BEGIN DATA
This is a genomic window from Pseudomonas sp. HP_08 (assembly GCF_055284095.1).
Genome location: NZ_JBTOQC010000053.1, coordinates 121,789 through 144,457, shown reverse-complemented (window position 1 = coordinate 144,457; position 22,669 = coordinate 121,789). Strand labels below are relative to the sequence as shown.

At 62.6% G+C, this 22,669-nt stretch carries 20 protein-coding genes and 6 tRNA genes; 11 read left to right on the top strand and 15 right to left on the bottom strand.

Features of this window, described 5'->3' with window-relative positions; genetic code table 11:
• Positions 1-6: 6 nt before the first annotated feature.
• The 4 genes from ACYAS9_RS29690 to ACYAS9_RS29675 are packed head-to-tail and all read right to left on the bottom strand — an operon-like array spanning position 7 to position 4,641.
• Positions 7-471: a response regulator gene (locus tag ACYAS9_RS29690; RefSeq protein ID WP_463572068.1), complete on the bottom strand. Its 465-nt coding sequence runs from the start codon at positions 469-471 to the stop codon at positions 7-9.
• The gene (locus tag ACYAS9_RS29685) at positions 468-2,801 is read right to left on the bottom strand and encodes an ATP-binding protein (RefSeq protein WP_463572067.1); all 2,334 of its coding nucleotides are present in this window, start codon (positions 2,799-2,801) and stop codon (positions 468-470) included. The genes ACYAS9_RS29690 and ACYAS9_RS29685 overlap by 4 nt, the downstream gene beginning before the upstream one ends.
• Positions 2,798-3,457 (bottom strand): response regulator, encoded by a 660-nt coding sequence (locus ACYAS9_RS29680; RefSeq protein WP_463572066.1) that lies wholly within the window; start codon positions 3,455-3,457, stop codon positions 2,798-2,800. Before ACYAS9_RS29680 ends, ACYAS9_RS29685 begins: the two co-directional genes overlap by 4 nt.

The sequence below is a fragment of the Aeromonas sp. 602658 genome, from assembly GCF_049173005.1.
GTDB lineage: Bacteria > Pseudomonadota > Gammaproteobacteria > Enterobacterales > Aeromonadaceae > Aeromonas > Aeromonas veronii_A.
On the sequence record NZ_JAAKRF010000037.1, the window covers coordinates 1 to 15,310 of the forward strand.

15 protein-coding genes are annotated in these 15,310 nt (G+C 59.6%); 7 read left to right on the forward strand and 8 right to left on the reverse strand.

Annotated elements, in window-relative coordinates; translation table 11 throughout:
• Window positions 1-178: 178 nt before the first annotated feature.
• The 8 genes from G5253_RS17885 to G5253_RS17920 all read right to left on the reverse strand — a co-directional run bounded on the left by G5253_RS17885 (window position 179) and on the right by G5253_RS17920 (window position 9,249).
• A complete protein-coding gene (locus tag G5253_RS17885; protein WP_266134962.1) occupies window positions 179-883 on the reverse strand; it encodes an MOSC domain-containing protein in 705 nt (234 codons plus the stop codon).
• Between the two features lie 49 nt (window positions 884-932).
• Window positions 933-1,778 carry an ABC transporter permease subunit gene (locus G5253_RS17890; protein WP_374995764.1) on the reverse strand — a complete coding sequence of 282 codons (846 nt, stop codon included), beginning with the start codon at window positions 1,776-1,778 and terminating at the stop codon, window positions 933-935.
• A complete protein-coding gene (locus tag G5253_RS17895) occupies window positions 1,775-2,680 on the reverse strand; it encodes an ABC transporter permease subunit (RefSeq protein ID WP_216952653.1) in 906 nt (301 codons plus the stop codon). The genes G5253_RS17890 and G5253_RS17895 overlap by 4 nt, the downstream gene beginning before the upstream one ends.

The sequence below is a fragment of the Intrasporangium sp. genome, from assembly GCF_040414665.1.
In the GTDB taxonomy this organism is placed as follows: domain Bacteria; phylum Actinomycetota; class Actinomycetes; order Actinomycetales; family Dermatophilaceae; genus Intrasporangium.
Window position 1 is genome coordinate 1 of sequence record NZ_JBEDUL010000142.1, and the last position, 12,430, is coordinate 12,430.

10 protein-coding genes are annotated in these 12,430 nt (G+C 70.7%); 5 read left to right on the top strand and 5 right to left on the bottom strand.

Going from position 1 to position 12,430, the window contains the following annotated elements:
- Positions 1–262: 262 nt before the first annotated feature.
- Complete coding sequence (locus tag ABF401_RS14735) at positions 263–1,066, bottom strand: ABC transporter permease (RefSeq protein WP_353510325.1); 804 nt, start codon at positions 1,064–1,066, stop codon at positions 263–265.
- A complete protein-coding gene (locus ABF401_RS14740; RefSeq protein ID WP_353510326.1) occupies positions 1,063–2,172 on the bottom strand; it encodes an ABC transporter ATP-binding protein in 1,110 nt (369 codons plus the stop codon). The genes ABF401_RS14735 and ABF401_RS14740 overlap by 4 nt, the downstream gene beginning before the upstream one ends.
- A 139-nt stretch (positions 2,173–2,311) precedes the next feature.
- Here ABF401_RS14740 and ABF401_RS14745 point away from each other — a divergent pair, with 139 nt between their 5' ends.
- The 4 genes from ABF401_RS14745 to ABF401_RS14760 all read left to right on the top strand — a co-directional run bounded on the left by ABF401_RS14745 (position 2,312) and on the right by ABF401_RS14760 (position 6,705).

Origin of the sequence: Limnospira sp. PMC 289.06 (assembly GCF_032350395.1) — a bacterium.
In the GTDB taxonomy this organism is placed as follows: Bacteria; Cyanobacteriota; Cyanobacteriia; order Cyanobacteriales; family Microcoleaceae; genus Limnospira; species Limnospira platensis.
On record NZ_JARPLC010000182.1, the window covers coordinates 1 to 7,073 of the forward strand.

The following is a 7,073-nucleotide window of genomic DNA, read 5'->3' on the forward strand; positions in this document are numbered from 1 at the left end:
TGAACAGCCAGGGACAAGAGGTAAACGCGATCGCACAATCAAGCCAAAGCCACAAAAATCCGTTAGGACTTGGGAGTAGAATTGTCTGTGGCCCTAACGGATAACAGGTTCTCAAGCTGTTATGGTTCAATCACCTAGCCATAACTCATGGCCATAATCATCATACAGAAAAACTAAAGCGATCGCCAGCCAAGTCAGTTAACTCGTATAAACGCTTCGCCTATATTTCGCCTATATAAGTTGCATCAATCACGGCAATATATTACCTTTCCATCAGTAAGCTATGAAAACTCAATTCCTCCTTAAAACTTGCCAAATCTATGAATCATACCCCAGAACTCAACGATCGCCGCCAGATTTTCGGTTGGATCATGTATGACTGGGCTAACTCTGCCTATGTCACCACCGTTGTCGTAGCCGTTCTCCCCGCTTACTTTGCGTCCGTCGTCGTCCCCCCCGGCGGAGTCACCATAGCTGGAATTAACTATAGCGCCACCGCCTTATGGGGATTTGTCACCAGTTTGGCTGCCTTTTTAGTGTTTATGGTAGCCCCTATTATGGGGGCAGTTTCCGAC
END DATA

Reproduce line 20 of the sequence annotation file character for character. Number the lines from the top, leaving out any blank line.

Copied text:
• A complete protein-coding gene (locus tag G5253_RS17895) occupies window positions 1,775-2,680 on the reverse strand; it encodes an ABC transporter permease subunit (RefSeq protein ID WP_216952653.1) in 906 nt (301 codons plus the stop codon). The genes G5253_RS17890 and G5253_RS17895 overlap by 4 nt, the downstream gene beginning before the upstream one ends.